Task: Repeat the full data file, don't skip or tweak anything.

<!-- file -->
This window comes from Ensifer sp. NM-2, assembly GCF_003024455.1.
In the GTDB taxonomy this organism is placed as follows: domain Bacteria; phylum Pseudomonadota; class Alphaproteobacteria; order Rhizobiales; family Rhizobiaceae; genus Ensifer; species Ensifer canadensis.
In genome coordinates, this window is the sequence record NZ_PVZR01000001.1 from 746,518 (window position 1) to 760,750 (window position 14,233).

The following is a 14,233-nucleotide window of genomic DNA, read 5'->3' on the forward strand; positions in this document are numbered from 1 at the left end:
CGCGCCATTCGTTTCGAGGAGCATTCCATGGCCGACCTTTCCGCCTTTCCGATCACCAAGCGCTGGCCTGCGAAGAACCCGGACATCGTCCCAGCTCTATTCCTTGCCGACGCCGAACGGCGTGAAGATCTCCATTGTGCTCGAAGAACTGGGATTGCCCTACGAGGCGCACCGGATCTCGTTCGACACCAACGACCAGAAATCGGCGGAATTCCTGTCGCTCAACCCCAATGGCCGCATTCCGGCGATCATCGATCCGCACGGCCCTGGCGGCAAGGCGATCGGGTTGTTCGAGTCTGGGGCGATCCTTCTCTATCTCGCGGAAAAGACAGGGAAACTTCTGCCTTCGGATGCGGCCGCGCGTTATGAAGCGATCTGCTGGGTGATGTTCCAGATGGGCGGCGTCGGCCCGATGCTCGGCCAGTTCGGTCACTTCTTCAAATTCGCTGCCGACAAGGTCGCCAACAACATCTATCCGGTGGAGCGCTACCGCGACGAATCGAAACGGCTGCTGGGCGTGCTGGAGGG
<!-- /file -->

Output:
This window comes from Ensifer sp. NM-2, assembly GCF_003024455.1.
In the GTDB taxonomy this organism is placed as follows: domain Bacteria; phylum Pseudomonadota; class Alphaproteobacteria; order Rhizobiales; family Rhizobiaceae; genus Ensifer; species Ensifer canadensis.
In genome coordinates, this window is the sequence record NZ_PVZR01000001.1 from 746,518 (window position 1) to 760,750 (window position 14,233).

The following is a 14,233-nucleotide window of genomic DNA, read 5'->3' on the forward strand; positions in this document are numbered from 1 at the left end:
CGCGCCATTCGTTTCGAGGAGCATTCCATGGCCGACCTTTCCGCCTTTCCGATCACCAAGCGCTGGCCTGCGAAGAACCCGGACATCGTCCCAGCTCTATTCCTTGCCGACGCCGAACGGCGTGAAGATCTCCATTGTGCTCGAAGAACTGGGATTGCCCTACGAGGCGCACCGGATCTCGTTCGACACCAACGACCAGAAATCGGCGGAATTCCTGTCGCTCAACCCCAATGGCCGCATTCCGGCGATCATCGATCCGCACGGCCCTGGCGGCAAGGCGATCGGGTTGTTCGAGTCTGGGGCGATCCTTCTCTATCTCGCGGAAAAGACAGGGAAACTTCTGCCTTCGGATGCGGCCGCGCGTTATGAAGCGATCTGCTGGGTGATGTTCCAGATGGGCGGCGTCGGCCCGATGCTCGGCCAGTTCGGTCACTTCTTCAAATTCGCTGCCGACAAGGTCGCCAACAACATCTATCCGGTGGAGCGCTACCGCGACGAATCGAAACGGCTGCTGGGCGTGCTGGAGGG